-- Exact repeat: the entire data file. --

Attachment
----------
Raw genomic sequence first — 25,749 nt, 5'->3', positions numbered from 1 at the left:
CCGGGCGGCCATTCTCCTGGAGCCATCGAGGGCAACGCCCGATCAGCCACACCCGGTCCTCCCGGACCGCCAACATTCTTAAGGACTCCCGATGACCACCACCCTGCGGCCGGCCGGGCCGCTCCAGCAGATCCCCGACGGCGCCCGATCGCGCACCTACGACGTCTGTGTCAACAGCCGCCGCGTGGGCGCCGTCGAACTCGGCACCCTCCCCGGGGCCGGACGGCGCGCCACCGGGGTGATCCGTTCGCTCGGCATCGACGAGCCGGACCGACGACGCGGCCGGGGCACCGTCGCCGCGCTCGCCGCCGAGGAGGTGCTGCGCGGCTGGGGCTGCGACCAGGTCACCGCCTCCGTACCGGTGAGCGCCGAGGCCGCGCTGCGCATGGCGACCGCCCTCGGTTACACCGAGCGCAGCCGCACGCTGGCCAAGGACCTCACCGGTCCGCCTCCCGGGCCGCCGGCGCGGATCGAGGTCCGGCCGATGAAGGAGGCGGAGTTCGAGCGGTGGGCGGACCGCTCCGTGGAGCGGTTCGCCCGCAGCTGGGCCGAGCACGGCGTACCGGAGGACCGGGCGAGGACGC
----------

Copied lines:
Raw genomic sequence first — 25,749 nt, 5'->3', positions numbered from 1 at the left:
CCGGGCGGCCATTCTCCTGGAGCCATCGAGGGCAACGCCCGATCAGCCACACCCGGTCCTCCCGGACCGCCAACATTCTTAAGGACTCCCGATGACCACCACCCTGCGGCCGGCCGGGCCGCTCCAGCAGATCCCCGACGGCGCCCGATCGCGCACCTACGACGTCTGTGTCAACAGCCGCCGCGTGGGCGCCGTCGAACTCGGCACCCTCCCCGGGGCCGGACGGCGCGCCACCGGGGTGATCCGTTCGCTCGGCATCGACGAGCCGGACCGACGACGCGGCCGGGGCACCGTCGCCGCGCTCGCCGCCGAGGAGGTGCTGCGCGGCTGGGGCTGCGACCAGGTCACCGCCTCCGTACCGGTGAGCGCCGAGGCCGCGCTGCGCATGGCGACCGCCCTCGGTTACACCGAGCGCAGCCGCACGCTGGCCAAGGACCTCACCGGTCCGCCTCCCGGGCCGCCGGCGCGGATCGAGGTCCGGCCGATGAAGGAGGCGGAGTTCGAGCGGTGGGCGGACCGCTCCGTGGAGCGGTTCGCCCGCAGCTGGGCCGAGCACGGCGTACCGGAGGACCGGGCGAGGACGC